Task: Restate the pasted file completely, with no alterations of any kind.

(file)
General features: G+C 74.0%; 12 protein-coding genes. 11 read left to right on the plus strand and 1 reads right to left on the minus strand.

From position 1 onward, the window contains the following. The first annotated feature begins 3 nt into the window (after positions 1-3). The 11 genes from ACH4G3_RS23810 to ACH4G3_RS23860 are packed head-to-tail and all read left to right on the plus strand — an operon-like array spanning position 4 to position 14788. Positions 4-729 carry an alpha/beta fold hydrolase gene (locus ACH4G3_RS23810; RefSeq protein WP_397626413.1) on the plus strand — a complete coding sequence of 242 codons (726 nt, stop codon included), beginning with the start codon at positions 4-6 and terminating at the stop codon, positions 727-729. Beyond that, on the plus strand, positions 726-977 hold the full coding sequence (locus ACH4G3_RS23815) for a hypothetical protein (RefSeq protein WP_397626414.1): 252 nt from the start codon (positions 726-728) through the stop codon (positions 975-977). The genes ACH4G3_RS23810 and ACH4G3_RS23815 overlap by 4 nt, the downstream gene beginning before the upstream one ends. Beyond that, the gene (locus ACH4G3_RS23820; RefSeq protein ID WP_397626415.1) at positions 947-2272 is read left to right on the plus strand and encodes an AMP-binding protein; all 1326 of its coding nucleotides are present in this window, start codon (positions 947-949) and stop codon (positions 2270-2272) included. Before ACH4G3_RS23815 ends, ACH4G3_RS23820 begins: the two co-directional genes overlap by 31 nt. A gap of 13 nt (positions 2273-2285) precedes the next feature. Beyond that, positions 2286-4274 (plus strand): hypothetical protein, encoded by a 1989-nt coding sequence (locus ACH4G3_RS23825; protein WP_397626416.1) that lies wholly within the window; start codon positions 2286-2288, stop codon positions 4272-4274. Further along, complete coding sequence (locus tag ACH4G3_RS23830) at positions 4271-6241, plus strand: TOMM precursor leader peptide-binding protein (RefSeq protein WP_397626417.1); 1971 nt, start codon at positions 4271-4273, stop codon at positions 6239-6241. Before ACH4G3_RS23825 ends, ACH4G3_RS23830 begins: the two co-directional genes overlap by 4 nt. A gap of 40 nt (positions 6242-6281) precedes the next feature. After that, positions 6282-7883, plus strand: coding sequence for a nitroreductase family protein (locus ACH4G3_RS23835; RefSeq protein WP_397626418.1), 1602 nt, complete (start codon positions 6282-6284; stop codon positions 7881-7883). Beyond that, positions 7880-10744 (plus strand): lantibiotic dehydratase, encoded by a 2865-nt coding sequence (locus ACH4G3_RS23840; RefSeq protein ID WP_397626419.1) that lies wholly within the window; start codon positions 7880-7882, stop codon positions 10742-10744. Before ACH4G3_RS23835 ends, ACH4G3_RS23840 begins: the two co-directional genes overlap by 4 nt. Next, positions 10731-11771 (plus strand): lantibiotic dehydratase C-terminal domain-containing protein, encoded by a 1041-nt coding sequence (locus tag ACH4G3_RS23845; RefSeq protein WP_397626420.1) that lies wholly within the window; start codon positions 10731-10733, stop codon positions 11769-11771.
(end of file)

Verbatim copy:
General features: G+C 74.0%; 12 protein-coding genes. 11 read left to right on the plus strand and 1 reads right to left on the minus strand.

From position 1 onward, the window contains the following. The first annotated feature begins 3 nt into the window (after positions 1-3). The 11 genes from ACH4G3_RS23810 to ACH4G3_RS23860 are packed head-to-tail and all read left to right on the plus strand — an operon-like array spanning position 4 to position 14788. Positions 4-729 carry an alpha/beta fold hydrolase gene (locus ACH4G3_RS23810; RefSeq protein WP_397626413.1) on the plus strand — a complete coding sequence of 242 codons (726 nt, stop codon included), beginning with the start codon at positions 4-6 and terminating at the stop codon, positions 727-729. Beyond that, on the plus strand, positions 726-977 hold the full coding sequence (locus ACH4G3_RS23815) for a hypothetical protein (RefSeq protein WP_397626414.1): 252 nt from the start codon (positions 726-728) through the stop codon (positions 975-977). The genes ACH4G3_RS23810 and ACH4G3_RS23815 overlap by 4 nt, the downstream gene beginning before the upstream one ends. Beyond that, the gene (locus ACH4G3_RS23820; RefSeq protein ID WP_397626415.1) at positions 947-2272 is read left to right on the plus strand and encodes an AMP-binding protein; all 1326 of its coding nucleotides are present in this window, start codon (positions 947-949) and stop codon (positions 2270-2272) included. Before ACH4G3_RS23815 ends, ACH4G3_RS23820 begins: the two co-directional genes overlap by 31 nt. A gap of 13 nt (positions 2273-2285) precedes the next feature. Beyond that, positions 2286-4274 (plus strand): hypothetical protein, encoded by a 1989-nt coding sequence (locus ACH4G3_RS23825; protein WP_397626416.1) that lies wholly within the window; start codon positions 2286-2288, stop codon positions 4272-4274. Further along, complete coding sequence (locus tag ACH4G3_RS23830) at positions 4271-6241, plus strand: TOMM precursor leader peptide-binding protein (RefSeq protein WP_397626417.1); 1971 nt, start codon at positions 4271-4273, stop codon at positions 6239-6241. Before ACH4G3_RS23825 ends, ACH4G3_RS23830 begins: the two co-directional genes overlap by 4 nt. A gap of 40 nt (positions 6242-6281) precedes the next feature. After that, positions 6282-7883, plus strand: coding sequence for a nitroreductase family protein (locus ACH4G3_RS23835; RefSeq protein WP_397626418.1), 1602 nt, complete (start codon positions 6282-6284; stop codon positions 7881-7883). Beyond that, positions 7880-10744 (plus strand): lantibiotic dehydratase, encoded by a 2865-nt coding sequence (locus ACH4G3_RS23840; RefSeq protein ID WP_397626419.1) that lies wholly within the window; start codon positions 7880-7882, stop codon positions 10742-10744. Before ACH4G3_RS23835 ends, ACH4G3_RS23840 begins: the two co-directional genes overlap by 4 nt. Next, positions 10731-11771 (plus strand): lantibiotic dehydratase C-terminal domain-containing protein, encoded by a 1041-nt coding sequence (locus tag ACH4G3_RS23845; RefSeq protein WP_397626420.1) that lies wholly within the window; start codon positions 10731-10733, stop codon positions 11769-11771.